Ken Clarke might have been clumsy with his words but Labour’s top guns are being malicious with theirs

Ken Clarke

When Ken Clarke started talking about rape on radio 5 live last week there was quite rightly uproar. Ken Clarke failed to effectively get across what he wanted to say. I think (assume) what he was trying to saying was that when someone has sex with an under 13 year old (not 15 like Ken said) it is legally deemed rape although it might well have been consenting. The legal logic goes that it has to be rape because she/he could not have given their consent because of their age.

It was telling that on BBC Question Time last Thursday after the whole debacle took place, Ken was greeted (by panelists and audience) with a general level of support.  Even Jack Straw stopped short of really attacking him (a Labour politician with principles…or just on that understands the debate?)  This is because, at the crux of what Ken was saying, that some legal definitions of rape hold more severe penalties than others, he was right.  Not all legal definitions of rape are violent, indeed as pointed out above; some rape can hold both partners consent.  The varying length and severity of punishment reflecting this is right.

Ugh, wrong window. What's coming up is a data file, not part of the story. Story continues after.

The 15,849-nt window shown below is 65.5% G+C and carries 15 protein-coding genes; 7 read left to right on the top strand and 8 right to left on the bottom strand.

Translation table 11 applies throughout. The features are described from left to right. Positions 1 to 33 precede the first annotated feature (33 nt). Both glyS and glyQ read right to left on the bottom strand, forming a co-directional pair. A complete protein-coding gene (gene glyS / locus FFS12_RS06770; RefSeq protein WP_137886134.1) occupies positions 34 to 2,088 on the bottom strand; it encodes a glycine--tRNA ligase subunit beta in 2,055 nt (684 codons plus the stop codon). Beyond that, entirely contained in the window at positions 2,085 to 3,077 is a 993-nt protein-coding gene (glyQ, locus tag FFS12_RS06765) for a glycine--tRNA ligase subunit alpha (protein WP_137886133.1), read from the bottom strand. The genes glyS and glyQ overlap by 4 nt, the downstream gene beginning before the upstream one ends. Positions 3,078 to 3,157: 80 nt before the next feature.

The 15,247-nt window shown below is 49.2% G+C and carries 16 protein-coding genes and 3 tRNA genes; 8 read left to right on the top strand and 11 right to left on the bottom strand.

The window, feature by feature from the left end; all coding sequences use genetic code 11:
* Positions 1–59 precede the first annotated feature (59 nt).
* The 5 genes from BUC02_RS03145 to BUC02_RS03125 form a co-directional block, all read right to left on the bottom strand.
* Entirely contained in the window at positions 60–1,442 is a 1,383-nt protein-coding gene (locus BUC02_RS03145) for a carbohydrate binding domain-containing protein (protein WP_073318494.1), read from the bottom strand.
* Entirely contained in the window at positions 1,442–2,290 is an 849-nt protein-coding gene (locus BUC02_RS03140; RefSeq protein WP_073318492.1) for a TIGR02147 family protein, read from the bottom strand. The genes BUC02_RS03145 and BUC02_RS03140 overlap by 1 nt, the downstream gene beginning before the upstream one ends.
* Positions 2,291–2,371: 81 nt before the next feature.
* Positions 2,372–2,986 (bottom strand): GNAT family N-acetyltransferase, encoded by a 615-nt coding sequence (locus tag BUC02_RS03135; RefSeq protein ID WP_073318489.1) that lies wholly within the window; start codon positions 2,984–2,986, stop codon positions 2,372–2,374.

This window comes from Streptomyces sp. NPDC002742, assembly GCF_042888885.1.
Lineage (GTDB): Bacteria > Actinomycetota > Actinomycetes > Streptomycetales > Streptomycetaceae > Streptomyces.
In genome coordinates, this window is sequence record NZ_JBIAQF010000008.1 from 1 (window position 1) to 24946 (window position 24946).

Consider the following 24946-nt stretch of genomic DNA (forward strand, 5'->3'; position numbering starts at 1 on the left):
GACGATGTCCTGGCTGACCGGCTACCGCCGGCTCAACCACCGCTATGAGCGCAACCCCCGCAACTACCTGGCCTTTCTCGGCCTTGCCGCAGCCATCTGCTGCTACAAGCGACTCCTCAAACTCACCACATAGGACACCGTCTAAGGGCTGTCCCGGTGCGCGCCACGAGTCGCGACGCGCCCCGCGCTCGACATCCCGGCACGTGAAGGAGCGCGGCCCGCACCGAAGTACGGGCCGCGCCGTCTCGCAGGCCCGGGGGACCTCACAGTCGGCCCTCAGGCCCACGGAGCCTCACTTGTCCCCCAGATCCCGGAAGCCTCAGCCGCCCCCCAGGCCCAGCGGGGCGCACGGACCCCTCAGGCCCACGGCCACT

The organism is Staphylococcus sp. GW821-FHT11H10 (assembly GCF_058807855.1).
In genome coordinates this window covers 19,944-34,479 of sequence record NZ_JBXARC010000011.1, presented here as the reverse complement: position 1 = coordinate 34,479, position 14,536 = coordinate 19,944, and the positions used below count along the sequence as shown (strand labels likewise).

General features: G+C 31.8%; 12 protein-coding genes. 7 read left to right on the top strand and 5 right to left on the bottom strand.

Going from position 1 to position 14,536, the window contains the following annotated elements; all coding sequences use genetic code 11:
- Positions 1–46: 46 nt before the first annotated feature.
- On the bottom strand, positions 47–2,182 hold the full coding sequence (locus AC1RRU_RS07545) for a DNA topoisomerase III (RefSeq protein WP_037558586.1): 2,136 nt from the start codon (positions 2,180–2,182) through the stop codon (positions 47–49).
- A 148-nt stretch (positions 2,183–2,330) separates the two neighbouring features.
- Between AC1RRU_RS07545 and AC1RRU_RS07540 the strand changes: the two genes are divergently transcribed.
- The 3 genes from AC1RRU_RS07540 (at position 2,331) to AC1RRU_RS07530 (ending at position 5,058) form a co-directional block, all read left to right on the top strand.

Labour has a record of action on this issue, which if they were campaigning positively, they would be working to highlight. They introduced the Sexual Offences Act 2003 which broadened the definition of consent to protect those unable to consent (such someone unconscious or drunk).  However, this latest round of fire in the war of words has come with Harriet Harman writing a patronising gender centric letter to Mr Clarke in the Guardian, Ed Miliband calling for his dismissal at Prime Ministers Questions and the Labour media machine going into overdrive.  Let’s be very clear, Labour are not doing this because they think what Ken Clarke was saying was wrong, but because it is politically useful. They have gone on a crass public relations spree (missing the key point about reduced sentences to save money).